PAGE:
“Everything Arnold always does well is palpable,” writes the Telegraph’s Tim Robey in his review of Bird, adding that “her trusty photographer Robbie Ryan doesn’t miss; Adams is excellent; the sense of place is as pungent as ever. If you want Keoghan serving karaoke and shirtless dancing again after Saltburn, you won’t be disappointed, though it couldn’t be called the freshest use of him. Personally, I couldn’t follow Arnold over the dotted line into violent magical realism, however situated it might be in a young girl’s sense of fantasy. It’s a miscalculation, like playing your weakest suit mistaking it for a trump.”

Kinds of Kindness

When Mullally spoke with Ryan, The Favourite had just been nominated for ten Oscars (in the end, it won just one, for Olivia Colman), and the frenzy of awards season was peaking. “I think it’s thrown [Lanthimos] a bit that it’s being received so well, because he’s used to being a bit of an outsider in the filmmaking world,” said Ryan. “So that kind of intense amount of exposure is something that’s unnerving in its own sense.”

For Kinds of Kindness, Lanthimos has reunited with screenwriting partner Efthymis Filippou (Dogtooth, The Lobster, The Killing of a Sacred Deer) and delivered what Rolling Stone’s David Fear calls “unfiltered, uncut, old-school Yorgos . . . Designed as a triptych and running close to three hours, this cinematic novella collection feels exactly like something Lanthimos would have made in his pre-‘Hollywood’s resident Euro-eccentric’ era.”

Emma Stone, Jesse Plemons, Willem Dafoe, Mamoudou Athie, Margaret Qualley, Hong Chau, and Joe Alwyn each take on roles in the three stories. A submissive employee allows every detail of his life to be determined by a dominating boss. A missing wife returns, and her husband demands she proves she’s who she says she is—and that she still loves him. Members of a sex cult are instructed to find a spiritual leader with supernatural powers.

For the Guardian’s Peter Bradshaw, “part of the film’s eerie joke effect, the effect of seeing the universe mysteriously doing the same awful things over and over, is in witnessing the same actors repeatedly showing up.” The Telegraph’s Robbie Collin notes that “an angular piano-driven score by Poor Things’ composer Jerkin Fendrix echoes their torment in nervy plonks and plinks, as cinematographer Robbie Ryan’s stylish ultra-wide framing keeps their plights at a dry, arch remove.”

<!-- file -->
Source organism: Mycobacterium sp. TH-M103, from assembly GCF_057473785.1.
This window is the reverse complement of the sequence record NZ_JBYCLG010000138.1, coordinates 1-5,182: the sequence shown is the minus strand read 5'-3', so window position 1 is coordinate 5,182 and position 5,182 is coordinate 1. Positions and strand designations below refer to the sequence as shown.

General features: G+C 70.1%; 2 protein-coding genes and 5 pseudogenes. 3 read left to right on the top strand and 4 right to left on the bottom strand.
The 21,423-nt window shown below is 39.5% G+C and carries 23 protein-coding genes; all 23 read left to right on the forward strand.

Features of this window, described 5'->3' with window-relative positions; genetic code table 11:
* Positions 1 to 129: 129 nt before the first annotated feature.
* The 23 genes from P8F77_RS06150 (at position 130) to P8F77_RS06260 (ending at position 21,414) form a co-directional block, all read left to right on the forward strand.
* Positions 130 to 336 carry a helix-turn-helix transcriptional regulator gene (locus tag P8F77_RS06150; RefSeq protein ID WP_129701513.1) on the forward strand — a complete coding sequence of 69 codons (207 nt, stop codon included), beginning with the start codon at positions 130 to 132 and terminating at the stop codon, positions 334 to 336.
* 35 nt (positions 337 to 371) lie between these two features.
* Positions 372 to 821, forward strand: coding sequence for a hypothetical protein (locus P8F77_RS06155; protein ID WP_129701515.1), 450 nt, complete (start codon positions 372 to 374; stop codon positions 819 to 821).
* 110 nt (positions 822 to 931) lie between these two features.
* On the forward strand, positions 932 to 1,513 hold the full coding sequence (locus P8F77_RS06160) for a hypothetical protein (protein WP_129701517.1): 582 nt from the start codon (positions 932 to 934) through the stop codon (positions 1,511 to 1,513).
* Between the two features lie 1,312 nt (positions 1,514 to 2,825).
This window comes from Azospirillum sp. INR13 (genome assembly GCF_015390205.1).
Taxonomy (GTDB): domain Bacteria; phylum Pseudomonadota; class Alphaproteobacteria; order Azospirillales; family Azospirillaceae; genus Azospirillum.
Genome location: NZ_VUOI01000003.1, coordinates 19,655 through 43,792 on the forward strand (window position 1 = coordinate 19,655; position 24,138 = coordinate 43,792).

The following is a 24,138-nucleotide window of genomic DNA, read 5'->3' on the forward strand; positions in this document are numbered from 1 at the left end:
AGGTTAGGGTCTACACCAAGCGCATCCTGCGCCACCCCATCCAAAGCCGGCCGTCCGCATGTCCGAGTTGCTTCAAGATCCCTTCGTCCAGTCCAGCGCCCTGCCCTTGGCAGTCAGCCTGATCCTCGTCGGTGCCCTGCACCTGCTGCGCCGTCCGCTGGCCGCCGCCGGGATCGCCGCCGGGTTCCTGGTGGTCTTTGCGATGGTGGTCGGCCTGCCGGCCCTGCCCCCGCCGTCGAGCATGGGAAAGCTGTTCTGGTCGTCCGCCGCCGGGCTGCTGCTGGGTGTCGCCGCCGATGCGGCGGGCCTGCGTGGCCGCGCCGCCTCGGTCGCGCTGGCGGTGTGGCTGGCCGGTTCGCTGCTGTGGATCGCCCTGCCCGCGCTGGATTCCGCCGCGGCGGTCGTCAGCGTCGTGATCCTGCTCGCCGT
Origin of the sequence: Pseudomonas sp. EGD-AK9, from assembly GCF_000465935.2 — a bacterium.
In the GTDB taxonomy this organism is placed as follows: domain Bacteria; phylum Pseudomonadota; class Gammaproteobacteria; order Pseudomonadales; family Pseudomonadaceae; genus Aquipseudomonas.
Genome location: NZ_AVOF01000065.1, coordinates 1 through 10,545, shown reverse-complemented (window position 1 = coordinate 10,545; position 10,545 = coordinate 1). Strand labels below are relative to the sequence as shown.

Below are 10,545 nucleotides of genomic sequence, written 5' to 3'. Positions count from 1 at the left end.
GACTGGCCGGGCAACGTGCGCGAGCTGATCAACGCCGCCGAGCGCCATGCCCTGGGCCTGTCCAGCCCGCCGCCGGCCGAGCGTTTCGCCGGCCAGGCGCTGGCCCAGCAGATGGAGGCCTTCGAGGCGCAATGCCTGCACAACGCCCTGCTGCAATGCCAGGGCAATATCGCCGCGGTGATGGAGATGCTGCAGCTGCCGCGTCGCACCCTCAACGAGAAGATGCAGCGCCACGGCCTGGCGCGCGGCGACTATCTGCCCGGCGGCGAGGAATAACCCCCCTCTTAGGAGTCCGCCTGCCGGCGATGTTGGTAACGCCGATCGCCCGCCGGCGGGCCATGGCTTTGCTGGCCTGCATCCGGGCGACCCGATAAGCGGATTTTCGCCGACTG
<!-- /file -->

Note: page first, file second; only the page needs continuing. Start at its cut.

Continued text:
This is “a work of audacious originality, vicious humor, and balls to the wall strangeness, giving the impression there are few places the director won’t go,” writes the Hollywood Reporter’s David Rooney. “That includes places of darkness, perversity, and mutilation not for the squeamish, but there’s a counterbalancing lightness to Kinds of Kindness that serves the material well.”

But Time’s Stephanie Zacharek finds the film to be “stiff, plodding, and soporific, even as it seeks to wow us with its deadpan shockeroos.” Lanthimos “has never made a movie this gratuitously brutal,” writes the Los Angeles Times’s Joshua Rothkopf. “It’s more a collection of memes than a sustained piece of thinking.”

Vulture’s Bilge Ebiri finds it “truly bizarre and wonderful that this Greek provocateur who makes aggressively alienating movies keeps going from major gala to major gala, accruing Oscars and hot movie star collaborators along the way. His pictures are being released by a Disney subsidiary, for crying out loud. The only other figure I can compare him to from the past is Luis Buñuel, who made surrealist movies about crazy priests and sliced eyeballs and torture fetishes and people eating shit only to wind up a part of the international jet-set, getting drinks named after him in chichi hotel bars.”

Stone and Plemons have already signed on to Lanthimos’s next project, Bugonia. According to the Hollywood Reporter’s Mia Galuppo, Will Tracy’s screenplay “follows two conspiracy-obsessed men who kidnap the high-powered CEO of a major company, convinced that she is an alien intent on destroying planet Earth.”